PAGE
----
The Political Plight of “Flori-DUH”

The+Political+Plight+of+%E2%80%9CFlori-DUH%E2%80%9D

Politico

Madison Dalton, News Editor

 After the wave of controversy surrounding the butterfly ballot in the Bush-Gore election in 2000, one would hope we Floridians managed to get our political act together for the 2012 presidential vote.  Unfortunately, however, our notorious swing state managed once again to spark election drama.

 Record lines at voting centers presented one of many problems. The Huffington Post reports that many citizens attempting to early vote had to wait in line for three or four hours to cast ballots. On Saturday early voting in Miami-Dade County, people had to be in line no later than 7:00 p.m. to vote, but the last person wasn’t able to vote until 1 a.m..  That doesn’t event take into account the fact that many individuals in line presumably gave up and left before 1:00 a.m. On Sunday, Miami Dade County allowed voters to cast absentee ballots in person between 1:00 and 5:00 p.m. in an attempt to make amends for the Saturday over-crowding.  But the ballot drop off location was shut down after too many voters arrived.  Even when Democrat sued to extend early voting hours, which were shortened form 14 days to 8 day, little was done to accommodate citizens.  Despite cries for action, Governor Rick Scott made little effort to amend these problems, commenting that it was good that people were getting out to vote.  Yes, it is good that people want to vote, but that only makes the fact that many of them were unable to vote all the more embarrassing.  A true government for the people has the responsibility to not only provide its citizens with the right to vote, but also to make voting easily accessible and to make the time the process takes reasonable.  Not all Americans can afford to stand in line for six hours to cast a ballot.

The extensive length of the ballot in Florida also sparked controversy. For example, The Pew Research Center reports that the Duval and Clay County Ballots were 4,000 words long.  To put that into perspective, there were only 1,364 words in President John F. Kennedy’s inaugural address.

A huge election issue faced by Florida, along with many other states, was blatant voter inequalities. The Democrats had a good reason to sue to extend early voting: early voting tends to favor Democrats—a phenomenon often referred to as “souls to the polls.”  It gave Obama a nine point lead in the 2008 election.  But according to Republican Governor Rick Scott, too much early voting makes voter fraud too risky.  The true intentions of political leaders who made decisions about voter laws in the 2012 election may never be known, but regardless of your political leanings, the notion that voting rights of American citizens would be restricted as a result of partisan controversies is not only appalling but flat-out shameful. We need to stop twisting laws to accommodate parties and start reforming parties to accommodate voters.  Because the more ballots cast, the more fair the game when it comes to democratic representation.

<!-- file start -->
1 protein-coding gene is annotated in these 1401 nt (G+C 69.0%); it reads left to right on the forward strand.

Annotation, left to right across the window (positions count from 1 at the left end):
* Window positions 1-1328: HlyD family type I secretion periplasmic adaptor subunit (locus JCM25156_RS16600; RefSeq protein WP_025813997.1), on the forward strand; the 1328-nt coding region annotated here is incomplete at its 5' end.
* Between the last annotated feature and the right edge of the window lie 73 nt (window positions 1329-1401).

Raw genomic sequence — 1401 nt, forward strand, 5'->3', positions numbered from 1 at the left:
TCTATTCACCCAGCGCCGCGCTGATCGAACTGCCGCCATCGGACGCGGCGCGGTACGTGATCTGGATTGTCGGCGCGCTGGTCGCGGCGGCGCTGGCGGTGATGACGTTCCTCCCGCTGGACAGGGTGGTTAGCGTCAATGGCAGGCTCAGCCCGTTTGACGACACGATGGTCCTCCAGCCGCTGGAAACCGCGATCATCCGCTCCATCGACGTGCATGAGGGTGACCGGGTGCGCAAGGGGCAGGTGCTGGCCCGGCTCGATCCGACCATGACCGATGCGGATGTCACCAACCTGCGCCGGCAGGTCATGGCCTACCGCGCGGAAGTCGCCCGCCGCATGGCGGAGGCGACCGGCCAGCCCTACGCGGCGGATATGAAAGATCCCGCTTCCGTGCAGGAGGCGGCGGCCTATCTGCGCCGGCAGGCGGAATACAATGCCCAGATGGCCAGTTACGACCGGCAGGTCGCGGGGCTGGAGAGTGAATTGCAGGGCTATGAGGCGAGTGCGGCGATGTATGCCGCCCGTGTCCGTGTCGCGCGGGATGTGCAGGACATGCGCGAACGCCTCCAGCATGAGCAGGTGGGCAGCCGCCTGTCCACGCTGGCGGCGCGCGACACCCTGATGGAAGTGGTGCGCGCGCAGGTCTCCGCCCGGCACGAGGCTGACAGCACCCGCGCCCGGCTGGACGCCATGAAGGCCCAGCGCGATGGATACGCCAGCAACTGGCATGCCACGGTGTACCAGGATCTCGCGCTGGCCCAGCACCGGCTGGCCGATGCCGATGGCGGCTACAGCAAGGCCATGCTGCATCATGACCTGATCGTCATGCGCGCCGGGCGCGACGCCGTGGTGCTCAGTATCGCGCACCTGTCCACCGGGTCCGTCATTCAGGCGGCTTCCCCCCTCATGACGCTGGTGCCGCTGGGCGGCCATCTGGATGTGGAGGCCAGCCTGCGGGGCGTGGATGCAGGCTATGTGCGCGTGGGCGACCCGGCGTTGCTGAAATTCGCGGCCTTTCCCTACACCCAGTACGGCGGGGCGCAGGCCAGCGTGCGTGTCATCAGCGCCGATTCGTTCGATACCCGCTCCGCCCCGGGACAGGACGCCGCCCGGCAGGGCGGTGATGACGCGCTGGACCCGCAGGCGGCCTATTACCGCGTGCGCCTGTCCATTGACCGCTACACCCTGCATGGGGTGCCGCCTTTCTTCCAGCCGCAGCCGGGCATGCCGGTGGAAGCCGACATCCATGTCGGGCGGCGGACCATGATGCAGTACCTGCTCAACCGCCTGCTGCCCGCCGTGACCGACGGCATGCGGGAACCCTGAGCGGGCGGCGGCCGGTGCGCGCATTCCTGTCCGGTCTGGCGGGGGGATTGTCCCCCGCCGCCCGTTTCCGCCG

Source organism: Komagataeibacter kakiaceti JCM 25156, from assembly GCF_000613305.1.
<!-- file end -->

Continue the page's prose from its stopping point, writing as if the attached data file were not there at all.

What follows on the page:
In addition, low income regions generally experienced more voting problems—in the form of long lines and fewer voting offices than higher-income regions.  This trend did not change in the 2012 presidential election.  This may be a mistake, or it may be strategic.  Either way, it is unacceptable.

In the words of Pinellas County Supervisor of Elections Deborah Clark, “This is the longest ballot I can remember. The voter who sees this ballot the first time may need smelling salts.”

But ranting about past election issues will not help anything.  What we need to do is come up with a realistic plan to make sure that such problems don’t occur in the future.  First of all, we need to open more voting locations, and give individuals the opportunity to early vote on Sundays. Also, the state governments need to more carefully oversee elections, to make sure that, among other things, voter equality is maintained.  But more importantly, we need to make our leaders give us realistic voting opportunities by voicing our discontent over election problems and by voting to elect leaders who will further protect our rights to elect leaders.

If we as Americans pride ourselves in our protection of freedom, then the least we can do is make sure citizens are able to vote, and at least attempt to make voting opportunities equal.